The discovery has Bay Area birders in a flutter, particularly considering the location of the feathered family. The shy, marsh-loving waterfowl were nesting in a restored wetland near Hunters Point, an area not normally associated with a well-functioning ecosystem.
 "It's not pristine habitat and there are a lot of predators around, so this may not be the perfect situation, but it shows that if you create habitat for these creatures, they will move in and breed," said Alan Hopkins, the past president of the Golden Gate Audubon Society and an organizer of the annual San Francisco bird count. "This is a success story."
The federally listed endangered species has been under a U.S. Fish and Wildlife Service recovery plan since 1984. It was thought to be pretty much extinct in San Francisco until last year when a single clapper rail was spotted in the park. Birders weren't impressed, though. It seemed to them an isolated adventure by a transient bird.
Then, on Aug. 8, birder Dominik Mosur trained his binoculars on the pickleweed next to a slough at Heron's Head.
 "I spotted these two clapper rail chicks running across the slough," said Mosur, 34, who spends virtually all his spare time watching fowl. "They were running from one area of cover to the other."
 Mosur managed to snap some photographs of the birds before he went bonkers, shouting for joy and then rushing home to document his find.
 "It was mind blowing. I was overjoyed and calling everybody I know," he said. "It was like running into your favorite rock star in a cafe and they are willing to talk to you. I was giddy for days. I'm still giddy."
Experts concluded that the chicks were 6 weeks old when they were first spotted, meaning they must have been born in the park.

Habitat disappears -
Hundreds of thousands of clapper rails once waddled through the wetlands from Monterey to Humboldt County, including San Francisco, where they thrived. Before it was developed, the city by the bay was surrounded by marshlands that provided habitat for the squat, clumsy birds.
But the creatures were no match for the hungry hordes who began pouring into San Francisco some 160 years ago. Clapper rails don't swim or fly very well, and spend most of their time hiding or scampering awkwardly between bunches of tall grass.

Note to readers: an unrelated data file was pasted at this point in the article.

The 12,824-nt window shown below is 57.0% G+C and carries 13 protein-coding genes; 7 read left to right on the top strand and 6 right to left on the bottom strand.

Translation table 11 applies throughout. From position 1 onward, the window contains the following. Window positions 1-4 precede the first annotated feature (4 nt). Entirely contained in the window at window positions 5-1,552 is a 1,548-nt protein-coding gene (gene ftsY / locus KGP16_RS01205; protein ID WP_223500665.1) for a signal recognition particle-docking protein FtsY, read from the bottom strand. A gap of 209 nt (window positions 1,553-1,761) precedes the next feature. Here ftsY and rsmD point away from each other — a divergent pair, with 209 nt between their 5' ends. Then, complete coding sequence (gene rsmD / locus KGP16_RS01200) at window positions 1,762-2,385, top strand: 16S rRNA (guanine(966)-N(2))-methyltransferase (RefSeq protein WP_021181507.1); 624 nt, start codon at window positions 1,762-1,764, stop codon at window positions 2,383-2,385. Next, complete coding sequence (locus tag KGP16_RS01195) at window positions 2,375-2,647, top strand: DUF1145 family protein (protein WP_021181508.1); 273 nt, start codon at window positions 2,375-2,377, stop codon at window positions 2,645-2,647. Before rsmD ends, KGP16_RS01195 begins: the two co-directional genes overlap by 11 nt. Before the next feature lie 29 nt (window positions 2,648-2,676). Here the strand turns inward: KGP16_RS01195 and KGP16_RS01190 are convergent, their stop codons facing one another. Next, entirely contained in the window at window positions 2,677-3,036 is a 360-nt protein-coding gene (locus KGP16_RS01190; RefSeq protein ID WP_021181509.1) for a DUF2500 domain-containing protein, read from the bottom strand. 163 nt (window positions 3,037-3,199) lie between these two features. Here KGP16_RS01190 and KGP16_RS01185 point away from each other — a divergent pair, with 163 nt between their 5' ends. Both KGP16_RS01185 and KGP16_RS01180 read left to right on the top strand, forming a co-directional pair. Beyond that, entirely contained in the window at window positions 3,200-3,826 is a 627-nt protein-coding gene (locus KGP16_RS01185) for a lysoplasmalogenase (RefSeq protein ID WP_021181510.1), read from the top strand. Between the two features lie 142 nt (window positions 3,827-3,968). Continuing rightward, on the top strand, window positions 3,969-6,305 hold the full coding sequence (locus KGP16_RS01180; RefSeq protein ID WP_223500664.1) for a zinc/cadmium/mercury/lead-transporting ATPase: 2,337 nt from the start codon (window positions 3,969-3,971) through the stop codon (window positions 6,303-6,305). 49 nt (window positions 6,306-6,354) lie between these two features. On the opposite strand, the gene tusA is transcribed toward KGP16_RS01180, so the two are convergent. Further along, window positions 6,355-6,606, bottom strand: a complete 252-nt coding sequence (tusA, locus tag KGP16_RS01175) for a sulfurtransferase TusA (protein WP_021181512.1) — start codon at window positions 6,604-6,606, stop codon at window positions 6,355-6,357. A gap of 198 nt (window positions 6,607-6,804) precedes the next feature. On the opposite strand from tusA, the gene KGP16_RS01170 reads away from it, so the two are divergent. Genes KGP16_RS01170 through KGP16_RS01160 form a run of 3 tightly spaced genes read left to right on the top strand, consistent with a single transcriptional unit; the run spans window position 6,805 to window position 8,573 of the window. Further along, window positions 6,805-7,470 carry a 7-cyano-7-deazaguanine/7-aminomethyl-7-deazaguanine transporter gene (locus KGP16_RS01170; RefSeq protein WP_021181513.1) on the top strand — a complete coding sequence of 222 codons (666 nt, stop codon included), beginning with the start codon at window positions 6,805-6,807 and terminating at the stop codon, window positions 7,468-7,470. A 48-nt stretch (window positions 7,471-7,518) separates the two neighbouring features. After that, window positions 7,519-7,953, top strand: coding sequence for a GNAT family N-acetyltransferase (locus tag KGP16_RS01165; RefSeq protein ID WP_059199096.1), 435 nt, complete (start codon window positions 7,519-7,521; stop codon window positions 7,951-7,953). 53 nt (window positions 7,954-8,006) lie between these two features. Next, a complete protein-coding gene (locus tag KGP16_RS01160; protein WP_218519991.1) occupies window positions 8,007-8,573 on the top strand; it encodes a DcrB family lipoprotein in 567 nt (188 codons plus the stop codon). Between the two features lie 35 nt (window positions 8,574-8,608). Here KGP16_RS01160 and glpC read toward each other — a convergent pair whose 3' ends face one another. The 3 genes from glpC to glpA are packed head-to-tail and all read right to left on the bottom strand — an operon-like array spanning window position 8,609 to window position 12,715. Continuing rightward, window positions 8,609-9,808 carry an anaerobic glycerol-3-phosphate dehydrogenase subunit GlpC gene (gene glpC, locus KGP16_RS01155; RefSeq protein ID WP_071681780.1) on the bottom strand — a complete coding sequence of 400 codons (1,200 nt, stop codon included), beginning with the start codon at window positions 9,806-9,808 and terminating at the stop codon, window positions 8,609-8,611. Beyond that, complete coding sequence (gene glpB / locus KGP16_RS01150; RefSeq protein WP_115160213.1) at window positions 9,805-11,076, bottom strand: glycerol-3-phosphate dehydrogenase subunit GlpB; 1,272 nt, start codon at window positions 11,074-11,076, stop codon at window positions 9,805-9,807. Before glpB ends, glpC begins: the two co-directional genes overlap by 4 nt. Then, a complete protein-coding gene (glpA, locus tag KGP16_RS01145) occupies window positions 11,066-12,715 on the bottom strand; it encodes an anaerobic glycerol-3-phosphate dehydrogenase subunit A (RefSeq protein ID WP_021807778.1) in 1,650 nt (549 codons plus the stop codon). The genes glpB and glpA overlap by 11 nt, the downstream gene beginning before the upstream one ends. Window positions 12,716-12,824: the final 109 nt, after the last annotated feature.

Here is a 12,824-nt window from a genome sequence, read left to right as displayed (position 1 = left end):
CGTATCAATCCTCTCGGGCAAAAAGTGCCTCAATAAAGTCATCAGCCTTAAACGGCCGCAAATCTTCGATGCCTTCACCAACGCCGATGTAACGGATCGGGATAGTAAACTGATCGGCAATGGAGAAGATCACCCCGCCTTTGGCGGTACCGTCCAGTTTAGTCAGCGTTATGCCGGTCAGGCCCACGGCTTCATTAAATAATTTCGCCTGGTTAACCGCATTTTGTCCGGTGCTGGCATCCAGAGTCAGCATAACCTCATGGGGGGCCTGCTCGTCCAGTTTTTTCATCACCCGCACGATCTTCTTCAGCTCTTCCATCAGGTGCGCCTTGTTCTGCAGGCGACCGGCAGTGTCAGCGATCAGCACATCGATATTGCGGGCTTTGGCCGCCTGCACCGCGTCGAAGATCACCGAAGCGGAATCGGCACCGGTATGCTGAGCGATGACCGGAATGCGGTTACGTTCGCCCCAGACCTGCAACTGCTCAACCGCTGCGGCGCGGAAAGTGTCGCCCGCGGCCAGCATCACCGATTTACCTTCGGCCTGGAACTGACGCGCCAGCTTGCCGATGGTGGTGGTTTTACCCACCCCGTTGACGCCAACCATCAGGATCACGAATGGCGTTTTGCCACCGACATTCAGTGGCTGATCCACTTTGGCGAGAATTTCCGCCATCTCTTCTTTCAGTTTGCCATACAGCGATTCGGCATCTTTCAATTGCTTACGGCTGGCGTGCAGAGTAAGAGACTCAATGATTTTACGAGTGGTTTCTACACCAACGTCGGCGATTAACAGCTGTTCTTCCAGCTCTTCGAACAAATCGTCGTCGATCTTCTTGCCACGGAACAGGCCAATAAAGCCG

It turned out that they taste pretty good, too - kind of like chicken. Their numbers were decimated until 1915, when commercial hunting of the bird was banned.
 Then another problem arose. The filling of the wetlands and marshes around the Bay Area over the past century depleted their habitat by 90 percent. The unfortunate release and subsequent population explosion of nonnative red foxes nearly killed the birds off completely.
By 1971, the number of clapper rails in California had dropped to 500 or so, and the plump, sedentary bird made the federal and state endangered species lists. Wetlands restoration over the past few decades has helped bring back the clapper rail population to between 1,000 and 1,500, according to wildlife biologists.
One of the restoration projects that apparently made a difference was on a 24-acre site on San Francisco's southern waterfront once known as Pier 98. The bay had been filled by the Port of San Francisco in the early 1970s in preparation for the construction of a cargo ship terminal.
 The terminal was never built and the ugly, debris-strewn area remained a blight on the landscape for decades. But then nature intervened. Pickleweed grew and the tides began to form a salt marsh that attracted waterfowl, and eventually bird watchers, who pushed for the creation of a park.

Wetland restoration -